Scotty Barnhart

Scotty Barnhart

For decades now, there’s been an identity crisis in the jazz world. Ever since the genre’s popular mid-century heyday began to fade away in the ’60s and ’70s, there’s been a battle between traditionalists intent on preserving the music’s legacy and centrality to American culture, and innovators and experimenters who believe the music can thrive on the fringes as long as it sticks to its iconoclastic roots. 

At least, that’s the heady binary that often plays out among critics and the more aggressively progressive parts of the scene. For ColaJazz festival headliner Scotty Barnhart, there’s a pragmatism to his practice that makes this theoretical discussion seem beside the point. The trumpet player and bandleader who leads the 84-year-old Count Basie Orchestra comes to town this week to headline the ColaJazz Festival, a second-year event that seeks to promote the genre in Columbia by pairing internationally renowned talent with local favorites.

“At the end of the day, it comes down to what are we doing creatively? And every night that we play, we don’t play the same thing,” Barnhart points out. “We’re still being creative, the music is still breathing. It’s not like we played the same exact stuff the same exact way all the time. I’m just trying to be creative, man, and take what we have an what we can do as musicians that communicates how we feel to the audience about what we’re playing.”

Barnhart, a Los Angeles native and jazz studies professor at Florida State University, became artistic director for the Basie Orchestra in 2013 after a long tenure with the group as a soloist and a lengthy resume leading his own group. He professes to not think too much about the orchestra’s status as a legacy group, but more as a modern continuation of what Basie created.

“When you listen to some of the things we play, it is as modern as you can get,” he contends. “When you listen to some of those things that we play by Fat Jones and Frank Foster, that stuff is still relevant — it’s not all dated or any of that.”

Barnhart also points to the new arrangements that the group periodically commissions, as it did on its most recent studio album, last year’s All About That Basie.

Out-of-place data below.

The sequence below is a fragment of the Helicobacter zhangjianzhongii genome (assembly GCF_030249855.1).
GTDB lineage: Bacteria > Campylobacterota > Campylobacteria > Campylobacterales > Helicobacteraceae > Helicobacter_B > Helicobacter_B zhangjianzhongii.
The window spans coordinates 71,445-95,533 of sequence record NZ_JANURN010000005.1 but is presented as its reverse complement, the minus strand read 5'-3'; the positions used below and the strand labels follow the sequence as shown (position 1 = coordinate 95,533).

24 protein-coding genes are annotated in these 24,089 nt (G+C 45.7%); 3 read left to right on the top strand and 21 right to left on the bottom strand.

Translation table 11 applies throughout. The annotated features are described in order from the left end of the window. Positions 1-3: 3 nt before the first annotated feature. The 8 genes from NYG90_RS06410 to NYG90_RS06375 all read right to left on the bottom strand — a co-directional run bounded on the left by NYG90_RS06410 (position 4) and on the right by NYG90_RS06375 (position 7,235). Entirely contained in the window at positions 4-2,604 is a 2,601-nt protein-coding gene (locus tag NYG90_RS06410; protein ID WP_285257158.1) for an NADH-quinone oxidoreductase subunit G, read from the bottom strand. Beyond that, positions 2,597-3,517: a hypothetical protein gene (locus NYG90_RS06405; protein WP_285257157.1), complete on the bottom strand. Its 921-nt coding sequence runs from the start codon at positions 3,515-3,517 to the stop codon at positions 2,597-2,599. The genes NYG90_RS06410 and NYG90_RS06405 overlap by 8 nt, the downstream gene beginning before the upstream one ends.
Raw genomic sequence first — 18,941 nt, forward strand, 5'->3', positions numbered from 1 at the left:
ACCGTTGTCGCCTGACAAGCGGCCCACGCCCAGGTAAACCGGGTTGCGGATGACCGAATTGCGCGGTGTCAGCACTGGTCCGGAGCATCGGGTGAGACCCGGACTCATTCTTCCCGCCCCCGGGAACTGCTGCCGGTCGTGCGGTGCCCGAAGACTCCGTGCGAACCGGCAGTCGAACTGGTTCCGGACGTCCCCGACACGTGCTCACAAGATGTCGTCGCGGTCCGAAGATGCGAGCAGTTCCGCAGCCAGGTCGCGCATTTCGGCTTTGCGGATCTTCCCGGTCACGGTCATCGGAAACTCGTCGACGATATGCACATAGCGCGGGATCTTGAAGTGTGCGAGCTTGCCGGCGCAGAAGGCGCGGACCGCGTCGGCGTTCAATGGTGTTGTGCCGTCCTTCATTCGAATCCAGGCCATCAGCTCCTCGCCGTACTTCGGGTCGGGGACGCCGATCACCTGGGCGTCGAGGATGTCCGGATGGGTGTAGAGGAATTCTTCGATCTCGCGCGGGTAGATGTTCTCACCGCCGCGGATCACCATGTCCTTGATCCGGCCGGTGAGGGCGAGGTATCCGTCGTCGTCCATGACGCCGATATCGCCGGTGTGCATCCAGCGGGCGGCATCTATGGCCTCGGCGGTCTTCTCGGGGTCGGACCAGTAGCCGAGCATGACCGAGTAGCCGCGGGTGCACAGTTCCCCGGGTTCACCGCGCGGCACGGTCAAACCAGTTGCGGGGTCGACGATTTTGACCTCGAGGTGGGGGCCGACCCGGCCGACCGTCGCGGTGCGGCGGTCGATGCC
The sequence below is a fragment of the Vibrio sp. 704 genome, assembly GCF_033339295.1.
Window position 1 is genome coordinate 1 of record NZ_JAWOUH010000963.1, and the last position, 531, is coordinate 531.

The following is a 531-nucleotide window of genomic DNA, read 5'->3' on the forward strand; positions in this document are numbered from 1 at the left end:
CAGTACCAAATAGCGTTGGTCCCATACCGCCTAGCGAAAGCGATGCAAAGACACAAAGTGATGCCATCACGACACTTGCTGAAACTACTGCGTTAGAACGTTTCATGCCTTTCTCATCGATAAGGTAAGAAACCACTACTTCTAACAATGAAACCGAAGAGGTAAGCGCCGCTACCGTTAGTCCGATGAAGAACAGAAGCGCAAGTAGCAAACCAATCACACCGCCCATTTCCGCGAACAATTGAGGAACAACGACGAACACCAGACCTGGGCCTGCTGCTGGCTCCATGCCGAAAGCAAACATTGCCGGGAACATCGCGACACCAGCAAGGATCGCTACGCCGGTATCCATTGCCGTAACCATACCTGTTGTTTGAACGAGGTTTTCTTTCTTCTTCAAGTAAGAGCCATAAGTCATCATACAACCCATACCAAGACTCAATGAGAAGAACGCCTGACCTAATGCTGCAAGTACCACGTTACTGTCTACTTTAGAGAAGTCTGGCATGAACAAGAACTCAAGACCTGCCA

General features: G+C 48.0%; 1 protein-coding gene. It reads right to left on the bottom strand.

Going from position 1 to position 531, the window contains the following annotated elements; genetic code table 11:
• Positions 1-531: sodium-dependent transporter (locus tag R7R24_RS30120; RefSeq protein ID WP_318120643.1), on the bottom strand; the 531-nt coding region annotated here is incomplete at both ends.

“We have new arrangements written periodically, but it has to sound like how Basie would have played them,” he explains. “I think it boils down to the level of discipline that the musicians have, of knowing whether you are and how they should play. There’s still freedom to what we do, you know? But there’s a responsibility with that freedom.”

Barnhart’s perspective is an apt one for ColaJazz. The festival’s umbrella orchestration also balances a traditionalist perspective with a populist impulse in its efforts to support a local jazz scene in the community. And, in some ways, despite the prestige of the orchestra and his other national touring, Barnhart’s experience growing a jazz scene in a college town like Tallahassee, Florida, seems even more germane to the festival’s aspirations.

“Tallahassee is a nice jazz town,” Barnhart enthuses. “There’s about four or five venues that people are playing regularly. And again, it’s up to the musicians to make sure that when they do play these venues, that the music is presented well. Whenever I’m playing locally, they know they’re going to great show. They know it’s going to be quality. They know I’m going to have the best musicians with me.”

In recent years, Barnhart has established the Tallahassee Blues and Jazz Festival to bring in a slate of performers not too dissimilar to the slate at ColaJazz. 

“[Places like] Tallahassee can be as great a jazz town as any,” he contends. “It just takes the musicians to be dedicated to make sure when they do go and play, they realize they’re playing for the public.”

He’s also bullish on jazz’s position in academia, as long as it leads toward public and community engagement. 

“There’s never a drawback, because on the academic side, you’ve got great musicians at FSU,” Barnhart says. “[Pianist] Marcus Roberts teaches there, I teach there. We got people that travel and play and are a part of the jazz scene today. We play in public a lot.”

And, much like the scene fostered by ColaJazz, it’s all about having players come together time and time again to find something new.

“I’ve never met the musicians that I’m playing with next week. That’s the beauty of jazz, man,” Barnhart concludes. “You can have a conversation about something, rehearse a little bit, and then get on the stage playing together and make it sound so good.”  

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